I’ve been invited to talk to a group of emerging leaders in a week from now, on a topic that their mentors recognise as missing: speaking succinctly.
I don’t often know why I’m speaking, let alone what the point is. I beat around the bush. I speak in metaphors no one seems to understand at first, so I spend time explaining what the metaphor was. I’m so busy thinking a reply to the person speaking that I forget to listen. Because I’ve not listened, I misinterpret what was being said while attempting to pretend that I understood. And on and on.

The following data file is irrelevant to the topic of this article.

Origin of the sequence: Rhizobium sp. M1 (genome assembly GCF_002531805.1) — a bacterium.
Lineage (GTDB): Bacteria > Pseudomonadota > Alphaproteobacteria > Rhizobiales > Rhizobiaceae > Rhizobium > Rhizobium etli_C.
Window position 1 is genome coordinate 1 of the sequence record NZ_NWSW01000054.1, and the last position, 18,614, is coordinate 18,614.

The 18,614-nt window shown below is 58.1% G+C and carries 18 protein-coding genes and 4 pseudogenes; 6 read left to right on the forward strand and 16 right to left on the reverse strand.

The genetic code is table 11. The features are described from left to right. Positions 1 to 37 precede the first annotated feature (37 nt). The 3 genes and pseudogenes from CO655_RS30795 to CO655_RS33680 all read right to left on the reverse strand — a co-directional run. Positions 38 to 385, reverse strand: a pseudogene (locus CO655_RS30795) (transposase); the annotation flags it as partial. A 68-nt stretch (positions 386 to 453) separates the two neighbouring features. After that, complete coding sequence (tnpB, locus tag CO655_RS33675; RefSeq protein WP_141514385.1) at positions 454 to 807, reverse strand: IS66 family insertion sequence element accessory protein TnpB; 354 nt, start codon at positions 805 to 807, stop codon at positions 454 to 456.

Early in my career, I was lucky to be handed a couple of audiobooks by two master craftsmen of the spoken word: Bob Proctor and Jim Rohn. I listened to their talks on repeat on my drive to and back from work. I listened to them so many times that I could recite their talks verbatim. Some ideas made perfect sense. Others took a while, sometimes even years.
For me, Jim Rohn’s message boiled down to this: “Have something good to say. Then say it well.”
Sincerity. Repetition. Brevity. Style. Vocabulary.
It’s what you say, and how you say it.